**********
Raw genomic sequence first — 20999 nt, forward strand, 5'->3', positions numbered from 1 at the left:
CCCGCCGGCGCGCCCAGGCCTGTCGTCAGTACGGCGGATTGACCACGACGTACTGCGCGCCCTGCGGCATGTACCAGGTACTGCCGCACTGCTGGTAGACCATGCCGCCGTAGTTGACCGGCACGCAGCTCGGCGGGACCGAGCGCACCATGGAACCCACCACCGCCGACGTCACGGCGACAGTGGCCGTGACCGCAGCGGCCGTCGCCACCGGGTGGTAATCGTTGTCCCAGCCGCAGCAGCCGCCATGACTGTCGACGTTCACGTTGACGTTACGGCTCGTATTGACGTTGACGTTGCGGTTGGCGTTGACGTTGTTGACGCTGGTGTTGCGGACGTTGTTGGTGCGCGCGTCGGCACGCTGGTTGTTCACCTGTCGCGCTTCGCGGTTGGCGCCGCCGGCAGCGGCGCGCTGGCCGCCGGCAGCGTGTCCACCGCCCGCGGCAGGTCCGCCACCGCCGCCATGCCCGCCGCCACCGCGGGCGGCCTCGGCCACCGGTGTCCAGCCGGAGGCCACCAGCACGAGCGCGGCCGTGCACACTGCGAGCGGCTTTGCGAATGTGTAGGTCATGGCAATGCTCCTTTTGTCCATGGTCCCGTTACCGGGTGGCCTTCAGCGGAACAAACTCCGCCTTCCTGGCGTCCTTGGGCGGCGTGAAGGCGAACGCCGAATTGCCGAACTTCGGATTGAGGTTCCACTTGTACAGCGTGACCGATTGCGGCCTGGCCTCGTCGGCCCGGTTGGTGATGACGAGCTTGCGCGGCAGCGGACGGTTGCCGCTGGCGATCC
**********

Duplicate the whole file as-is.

Raw genomic sequence first — 20999 nt, forward strand, 5'->3', positions numbered from 1 at the left:
CCCGCCGGCGCGCCCAGGCCTGTCGTCAGTACGGCGGATTGACCACGACGTACTGCGCGCCCTGCGGCATGTACCAGGTACTGCCGCACTGCTGGTAGACCATGCCGCCGTAGTTGACCGGCACGCAGCTCGGCGGGACCGAGCGCACCATGGAACCCACCACCGCCGACGTCACGGCGACAGTGGCCGTGACCGCAGCGGCCGTCGCCACCGGGTGGTAATCGTTGTCCCAGCCGCAGCAGCCGCCATGACTGTCGACGTTCACGTTGACGTTACGGCTCGTATTGACGTTGACGTTGCGGTTGGCGTTGACGTTGTTGACGCTGGTGTTGCGGACGTTGTTGGTGCGCGCGTCGGCACGCTGGTTGTTCACCTGTCGCGCTTCGCGGTTGGCGCCGCCGGCAGCGGCGCGCTGGCCGCCGGCAGCGTGTCCACCGCCCGCGGCAGGTCCGCCACCGCCGCCATGCCCGCCGCCACCGCGGGCGGCCTCGGCCACCGGTGTCCAGCCGGAGGCCACCAGCACGAGCGCGGCCGTGCACACTGCGAGCGGCTTTGCGAATGTGTAGGTCATGGCAATGCTCCTTTTGTCCATGGTCCCGTTACCGGGTGGCCTTCAGCGGAACAAACTCCGCCTTCCTGGCGTCCTTGGGCGGCGTGAAGGCGAACGCCGAATTGCCGAACTTCGGATTGAGGTTCCACTTGTACAGCGTGACCGATTGCGGCCTGGCCTCGTCGGCCCGGTTGGTGATGACGAGCTTGCGCGGCAGCGGACGGTTGCCGCTGGCGATCC